Comparing any two values for equality/inequality is one of the basic functioFnalities provided by any programming language. Each programming language provides some operators to compare all kinds of operands. JavaScript also inherits and extends the same concept and provides two variants of operators for comparing whether two operands are equal or not. In this article, we will discuss the Equality operator in JavaScript as well as the Inequality operator along with their differences. We will also cover the below topics:

• What is an Equality operator ( == ) in JavaScript?
• Definition of Identity / strict equality (===) operator?
• What is an InEquality operator ( != ) in Programming?
• What is Identity / strict Inequality (!==) operator?

## What is Equality (==) operator in JavaScript?

In Javascript, the '==' operator is also a loose equality operator that mainly compares two values on both sides and then return true or false.

Its syntax looks like below:

Syntax:

operand1 == operand2

It is type coercion, which means that the two values are compared only after attempting to convert them into the same type. If there is a type mismatch between the operands, it first converts the operands to the same type if they are not of the same type, then applies strict comparison. If both operands are objects, then, in this case,  JavaScript carries out a comparison of internal references, which are equal when operands refer to the same object in memory. Let's understand these details with the help of the following examples:

Example1:

var var1 = 5;
var var2 = 5;
document.write(var1 == var2);//Output will be true

In the above example, we have taken variables that are of both number type. When we compare them using the "==" operator, JavaScript will just compare the values directly and will not do any type of conversion.

Example2:

var var1 = 5;
var var2 = '5';
document.write(var1 == var2);//output will be true

In the above example, var1 is of number type, and var2 is of string type. Before comparing both the variables, JavaScript will first convert the types of variables, so both the variables have the same type. In this example, it will convert the string variable to a number and then will make the comparison of both the numbers. So, ideally, it just compares the values of the variables and not the data type of the variable.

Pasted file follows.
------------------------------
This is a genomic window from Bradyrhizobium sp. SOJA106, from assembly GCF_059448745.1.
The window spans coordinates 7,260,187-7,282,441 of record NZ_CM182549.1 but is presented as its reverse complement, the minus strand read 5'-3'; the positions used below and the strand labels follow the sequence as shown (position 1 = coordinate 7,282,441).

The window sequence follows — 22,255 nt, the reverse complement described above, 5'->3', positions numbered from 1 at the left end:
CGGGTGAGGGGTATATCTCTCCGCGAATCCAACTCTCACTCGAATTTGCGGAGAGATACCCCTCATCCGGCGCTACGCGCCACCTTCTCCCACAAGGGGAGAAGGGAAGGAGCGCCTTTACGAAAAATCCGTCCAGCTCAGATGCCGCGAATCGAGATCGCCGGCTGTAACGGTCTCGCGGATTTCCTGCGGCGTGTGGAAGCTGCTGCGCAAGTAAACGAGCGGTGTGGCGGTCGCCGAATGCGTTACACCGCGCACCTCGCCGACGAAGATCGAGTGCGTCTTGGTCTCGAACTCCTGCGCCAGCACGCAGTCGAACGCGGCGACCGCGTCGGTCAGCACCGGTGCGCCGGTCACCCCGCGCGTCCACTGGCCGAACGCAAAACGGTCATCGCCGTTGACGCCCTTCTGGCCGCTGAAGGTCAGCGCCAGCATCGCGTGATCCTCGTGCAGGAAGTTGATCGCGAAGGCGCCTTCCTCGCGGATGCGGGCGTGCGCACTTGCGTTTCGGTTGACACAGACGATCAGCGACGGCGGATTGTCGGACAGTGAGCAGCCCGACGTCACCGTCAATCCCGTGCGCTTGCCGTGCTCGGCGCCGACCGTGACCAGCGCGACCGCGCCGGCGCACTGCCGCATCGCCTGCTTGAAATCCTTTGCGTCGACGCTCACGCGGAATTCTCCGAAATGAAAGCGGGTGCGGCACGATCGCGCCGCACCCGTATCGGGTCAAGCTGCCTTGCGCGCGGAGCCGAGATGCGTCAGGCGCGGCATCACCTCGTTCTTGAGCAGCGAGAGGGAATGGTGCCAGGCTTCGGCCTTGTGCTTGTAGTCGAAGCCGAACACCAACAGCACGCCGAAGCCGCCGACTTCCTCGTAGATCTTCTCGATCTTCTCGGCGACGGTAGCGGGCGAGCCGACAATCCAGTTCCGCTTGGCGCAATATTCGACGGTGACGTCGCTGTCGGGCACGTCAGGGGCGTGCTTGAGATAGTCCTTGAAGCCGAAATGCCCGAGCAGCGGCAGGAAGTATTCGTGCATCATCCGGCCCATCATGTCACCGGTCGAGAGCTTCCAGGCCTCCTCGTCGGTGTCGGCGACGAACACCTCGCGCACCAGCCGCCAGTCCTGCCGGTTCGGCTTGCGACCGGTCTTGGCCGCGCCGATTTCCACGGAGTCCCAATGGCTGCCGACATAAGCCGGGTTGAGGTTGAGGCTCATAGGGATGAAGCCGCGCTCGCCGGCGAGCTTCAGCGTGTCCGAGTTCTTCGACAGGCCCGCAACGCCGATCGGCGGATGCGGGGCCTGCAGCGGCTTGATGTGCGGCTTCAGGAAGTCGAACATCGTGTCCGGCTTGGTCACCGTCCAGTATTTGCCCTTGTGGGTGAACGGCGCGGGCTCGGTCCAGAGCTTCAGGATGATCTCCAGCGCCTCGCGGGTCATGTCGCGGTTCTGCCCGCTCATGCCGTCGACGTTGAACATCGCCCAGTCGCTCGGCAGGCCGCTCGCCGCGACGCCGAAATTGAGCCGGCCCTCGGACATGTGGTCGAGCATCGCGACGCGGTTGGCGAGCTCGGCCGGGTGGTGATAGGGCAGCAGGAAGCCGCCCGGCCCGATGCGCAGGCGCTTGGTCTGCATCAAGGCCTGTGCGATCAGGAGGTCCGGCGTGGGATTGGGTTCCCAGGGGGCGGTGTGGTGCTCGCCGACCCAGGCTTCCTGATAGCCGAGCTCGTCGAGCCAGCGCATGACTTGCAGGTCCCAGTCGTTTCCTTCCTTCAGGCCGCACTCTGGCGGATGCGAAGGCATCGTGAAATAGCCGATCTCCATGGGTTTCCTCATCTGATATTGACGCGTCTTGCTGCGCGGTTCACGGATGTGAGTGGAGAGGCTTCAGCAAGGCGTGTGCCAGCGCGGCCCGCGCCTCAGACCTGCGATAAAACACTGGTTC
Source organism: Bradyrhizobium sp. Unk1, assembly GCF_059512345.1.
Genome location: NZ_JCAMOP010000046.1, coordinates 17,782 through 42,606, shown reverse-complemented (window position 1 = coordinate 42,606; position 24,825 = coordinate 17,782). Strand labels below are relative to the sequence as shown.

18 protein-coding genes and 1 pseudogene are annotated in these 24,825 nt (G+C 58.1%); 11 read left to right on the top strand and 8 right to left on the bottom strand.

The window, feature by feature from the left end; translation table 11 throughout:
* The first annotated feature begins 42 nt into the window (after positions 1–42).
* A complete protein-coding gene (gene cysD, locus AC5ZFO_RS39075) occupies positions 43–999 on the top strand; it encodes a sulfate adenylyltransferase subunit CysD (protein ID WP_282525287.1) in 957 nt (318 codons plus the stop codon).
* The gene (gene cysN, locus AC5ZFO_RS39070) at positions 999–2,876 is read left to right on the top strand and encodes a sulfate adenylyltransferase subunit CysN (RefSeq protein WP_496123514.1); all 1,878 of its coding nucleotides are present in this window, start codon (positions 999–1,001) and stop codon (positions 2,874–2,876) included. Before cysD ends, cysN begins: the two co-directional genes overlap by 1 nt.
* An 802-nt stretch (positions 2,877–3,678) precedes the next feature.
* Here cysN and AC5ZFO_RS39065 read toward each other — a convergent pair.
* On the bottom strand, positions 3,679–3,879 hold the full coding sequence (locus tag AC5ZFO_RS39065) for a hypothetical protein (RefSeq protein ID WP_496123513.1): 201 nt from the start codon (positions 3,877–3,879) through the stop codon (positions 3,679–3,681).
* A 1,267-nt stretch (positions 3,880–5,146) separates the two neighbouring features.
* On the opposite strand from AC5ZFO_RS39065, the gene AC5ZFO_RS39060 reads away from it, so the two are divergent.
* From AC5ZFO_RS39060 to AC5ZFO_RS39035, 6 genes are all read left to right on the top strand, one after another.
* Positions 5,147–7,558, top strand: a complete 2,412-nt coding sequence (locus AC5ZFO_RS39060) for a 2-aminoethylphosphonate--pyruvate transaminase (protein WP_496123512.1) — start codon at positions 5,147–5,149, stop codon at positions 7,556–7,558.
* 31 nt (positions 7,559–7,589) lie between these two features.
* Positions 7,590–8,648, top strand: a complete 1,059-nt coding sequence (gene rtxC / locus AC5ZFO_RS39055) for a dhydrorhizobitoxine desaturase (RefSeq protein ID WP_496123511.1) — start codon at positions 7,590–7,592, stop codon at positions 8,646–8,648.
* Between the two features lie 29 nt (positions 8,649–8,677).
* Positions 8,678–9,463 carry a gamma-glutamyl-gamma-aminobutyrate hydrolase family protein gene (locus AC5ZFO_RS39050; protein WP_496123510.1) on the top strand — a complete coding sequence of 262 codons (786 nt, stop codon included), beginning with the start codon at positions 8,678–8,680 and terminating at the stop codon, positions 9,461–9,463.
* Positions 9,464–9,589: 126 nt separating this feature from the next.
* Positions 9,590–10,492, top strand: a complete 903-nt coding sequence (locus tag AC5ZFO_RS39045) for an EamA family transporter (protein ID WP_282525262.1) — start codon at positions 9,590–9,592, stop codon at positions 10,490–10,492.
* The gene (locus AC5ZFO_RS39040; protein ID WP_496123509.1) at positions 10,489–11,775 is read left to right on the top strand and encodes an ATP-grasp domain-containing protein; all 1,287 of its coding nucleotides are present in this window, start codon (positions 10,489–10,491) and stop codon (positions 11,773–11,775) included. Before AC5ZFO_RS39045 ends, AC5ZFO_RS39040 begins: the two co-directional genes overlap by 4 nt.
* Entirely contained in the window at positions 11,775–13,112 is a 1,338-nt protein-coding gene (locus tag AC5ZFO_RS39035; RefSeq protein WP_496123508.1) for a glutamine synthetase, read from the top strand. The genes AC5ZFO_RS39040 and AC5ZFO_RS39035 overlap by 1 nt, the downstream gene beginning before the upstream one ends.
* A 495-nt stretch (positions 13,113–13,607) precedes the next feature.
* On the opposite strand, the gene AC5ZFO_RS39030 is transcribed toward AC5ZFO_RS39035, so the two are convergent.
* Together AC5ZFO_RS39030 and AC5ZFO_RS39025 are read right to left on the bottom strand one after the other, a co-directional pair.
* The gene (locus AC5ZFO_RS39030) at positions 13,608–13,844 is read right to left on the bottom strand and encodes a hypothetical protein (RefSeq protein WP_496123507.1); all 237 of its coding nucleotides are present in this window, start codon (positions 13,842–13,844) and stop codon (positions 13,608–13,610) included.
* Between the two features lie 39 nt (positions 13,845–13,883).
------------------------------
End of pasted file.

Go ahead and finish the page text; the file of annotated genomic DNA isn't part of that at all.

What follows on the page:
The complete working functionality of the equality operator is as below with the help of the following example:

<html>
<body>
Demonstrating == operator in javascript
</br>
<script type = "text/javascript">
var var1 = 0;
var var2 = false;
var result = var1 == var2; // Comparing an integer and boolean
document.write("Double equals operator works: " + result);
document.write("</br>");
document.write("Double equals operator works: " +(2 == '2')); // Comparing an integer and string
</script>
</body>
</html>

Save the file with name  doubleEqualOperator.html and open it in any browser (Chrome, Firefox, or IE). It should show the output as:

In the above example, we can see that var1 = 0 and var2 = false when comparing this, the compiler first converts var2(false) value to 0 and then compares the values.

Similarly, for the other case on line number 12, the compiler first converts the string value '2' to number 2 and then performs the comparison.

## What is Identity / strict equality (===) operator?

The triple equals (===) is called a strict equality or identity operator. Its syntax looks like below:

Syntax:

operand1 === operand2

The result of the identity operator is true if the operands are strictly equal with no type-conversion. During this comparison, the compiler doesn't convert the value implicitly; instead of this, it will compare both the value and data type of the operands. Let's understand these with the help of the following examples: